As vice president of the team, she assists the president in putting together lineups for events at each meet. The team competed at regionals in early March, placing in second despite many of the team’s high scoring members being away for spring break. 

“We’ve had a growing year,” Ergil said. “We lost a lot of seniors last year, and COVID messed up our recruiting, so it was really cool to still be able to place second.”

Immediately after regionals, the team began buckling down and preparing for nationals. 

The president of the team, fifth-year biology major Izzy Albuja, kept the team on track by booking flights to Memphis, planning lineups with Ergil and overseeing all things nationals-related. 

“We had, like, three practices before nationals, so everything just started going super, super fast,” Albuja said. We start at the beginning of the spring semester, and as we come back from break, we’re making sure that we’re really getting the most out of our practice time. When we got closer, a lot of people were putting in a ton of effort at practice, which is great.”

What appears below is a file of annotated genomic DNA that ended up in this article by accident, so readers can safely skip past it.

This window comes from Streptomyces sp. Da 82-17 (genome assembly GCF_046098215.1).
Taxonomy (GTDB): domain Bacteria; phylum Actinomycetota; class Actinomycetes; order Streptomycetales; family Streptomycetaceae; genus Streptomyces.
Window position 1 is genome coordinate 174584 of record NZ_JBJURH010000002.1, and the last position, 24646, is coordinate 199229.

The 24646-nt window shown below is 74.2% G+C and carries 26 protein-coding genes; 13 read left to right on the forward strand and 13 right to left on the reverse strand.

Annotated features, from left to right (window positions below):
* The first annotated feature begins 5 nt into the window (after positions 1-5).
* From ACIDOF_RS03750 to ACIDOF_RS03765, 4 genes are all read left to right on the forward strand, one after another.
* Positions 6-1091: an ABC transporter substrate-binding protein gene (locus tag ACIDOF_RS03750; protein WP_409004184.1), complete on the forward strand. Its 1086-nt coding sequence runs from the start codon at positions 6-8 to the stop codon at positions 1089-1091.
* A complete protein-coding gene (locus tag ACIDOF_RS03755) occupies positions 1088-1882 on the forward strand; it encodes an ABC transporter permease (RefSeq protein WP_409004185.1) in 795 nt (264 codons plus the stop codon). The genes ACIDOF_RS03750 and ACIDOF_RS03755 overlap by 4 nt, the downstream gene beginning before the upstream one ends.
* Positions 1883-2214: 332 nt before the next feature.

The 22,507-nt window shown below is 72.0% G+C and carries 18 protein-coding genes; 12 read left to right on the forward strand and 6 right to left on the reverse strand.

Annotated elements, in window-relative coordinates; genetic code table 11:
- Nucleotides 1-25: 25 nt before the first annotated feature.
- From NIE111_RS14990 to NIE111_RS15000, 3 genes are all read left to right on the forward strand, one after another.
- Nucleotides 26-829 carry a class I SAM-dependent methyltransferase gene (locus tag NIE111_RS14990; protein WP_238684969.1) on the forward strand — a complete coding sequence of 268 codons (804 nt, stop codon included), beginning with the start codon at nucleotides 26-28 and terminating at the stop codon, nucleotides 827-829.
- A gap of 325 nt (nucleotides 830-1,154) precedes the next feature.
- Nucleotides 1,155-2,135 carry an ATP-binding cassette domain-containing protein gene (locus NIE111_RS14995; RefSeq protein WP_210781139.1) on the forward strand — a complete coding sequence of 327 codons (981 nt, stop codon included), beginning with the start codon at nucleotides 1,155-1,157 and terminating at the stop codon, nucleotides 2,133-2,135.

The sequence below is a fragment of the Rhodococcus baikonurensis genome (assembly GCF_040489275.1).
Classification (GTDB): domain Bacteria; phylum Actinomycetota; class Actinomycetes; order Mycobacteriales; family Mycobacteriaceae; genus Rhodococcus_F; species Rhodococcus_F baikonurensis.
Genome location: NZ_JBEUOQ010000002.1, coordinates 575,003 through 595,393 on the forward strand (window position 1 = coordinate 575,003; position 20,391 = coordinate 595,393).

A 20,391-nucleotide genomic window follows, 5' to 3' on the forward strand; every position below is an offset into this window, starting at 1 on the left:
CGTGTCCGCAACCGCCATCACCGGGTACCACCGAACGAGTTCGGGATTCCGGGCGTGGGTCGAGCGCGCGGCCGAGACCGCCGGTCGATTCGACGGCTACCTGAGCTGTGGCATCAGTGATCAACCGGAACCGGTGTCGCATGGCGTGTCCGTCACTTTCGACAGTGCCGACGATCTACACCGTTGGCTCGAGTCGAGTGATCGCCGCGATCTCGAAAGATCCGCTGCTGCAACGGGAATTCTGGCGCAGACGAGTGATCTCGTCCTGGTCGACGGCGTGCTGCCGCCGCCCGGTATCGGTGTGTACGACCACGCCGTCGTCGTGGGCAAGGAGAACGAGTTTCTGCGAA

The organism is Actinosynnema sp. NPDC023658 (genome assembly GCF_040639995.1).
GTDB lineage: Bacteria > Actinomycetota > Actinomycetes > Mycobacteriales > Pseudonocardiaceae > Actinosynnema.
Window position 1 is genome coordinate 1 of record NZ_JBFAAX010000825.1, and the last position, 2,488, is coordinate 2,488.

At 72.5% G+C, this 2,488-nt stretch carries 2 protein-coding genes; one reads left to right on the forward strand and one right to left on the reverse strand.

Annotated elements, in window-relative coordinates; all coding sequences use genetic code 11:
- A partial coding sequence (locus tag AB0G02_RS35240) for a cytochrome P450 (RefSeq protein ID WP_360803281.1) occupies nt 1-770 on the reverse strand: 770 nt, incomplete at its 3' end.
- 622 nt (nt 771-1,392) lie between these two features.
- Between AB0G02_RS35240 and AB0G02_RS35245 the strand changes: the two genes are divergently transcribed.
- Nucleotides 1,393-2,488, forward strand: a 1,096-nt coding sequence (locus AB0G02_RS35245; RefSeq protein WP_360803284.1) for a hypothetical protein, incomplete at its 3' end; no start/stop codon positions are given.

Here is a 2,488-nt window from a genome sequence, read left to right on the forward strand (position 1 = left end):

On March 29, the team flew out of Boston for a weekend packed with excitement and competition. GymNUstics competes with the National Association of Intercollegiate Gymnastics Clubs, or NAIGC, at level eight.

Held at the Renasant Convention Center in Memphis, Tennessee, over 50 teams gathered for nationals to show off their skills. In the preliminary rounds, members are eligible to qualify both as a team and as individuals, based on the top scores of the group for events such as beam, vault and floor.

In previous years, the NAIGC national rules stated that the top eight highest scoring teams would advance to the finals. This season, though, the rules shifted to only allow the top six scoring collegiate teams to advance. Northeastern’s team placed seventh overall in the preliminary round, just missing the mark to advance to finals. 

Liz Ergil was the only member of the team to qualify as an individual, and she was able to go to the final rounds to compete in vault, with her teammates cheering her on.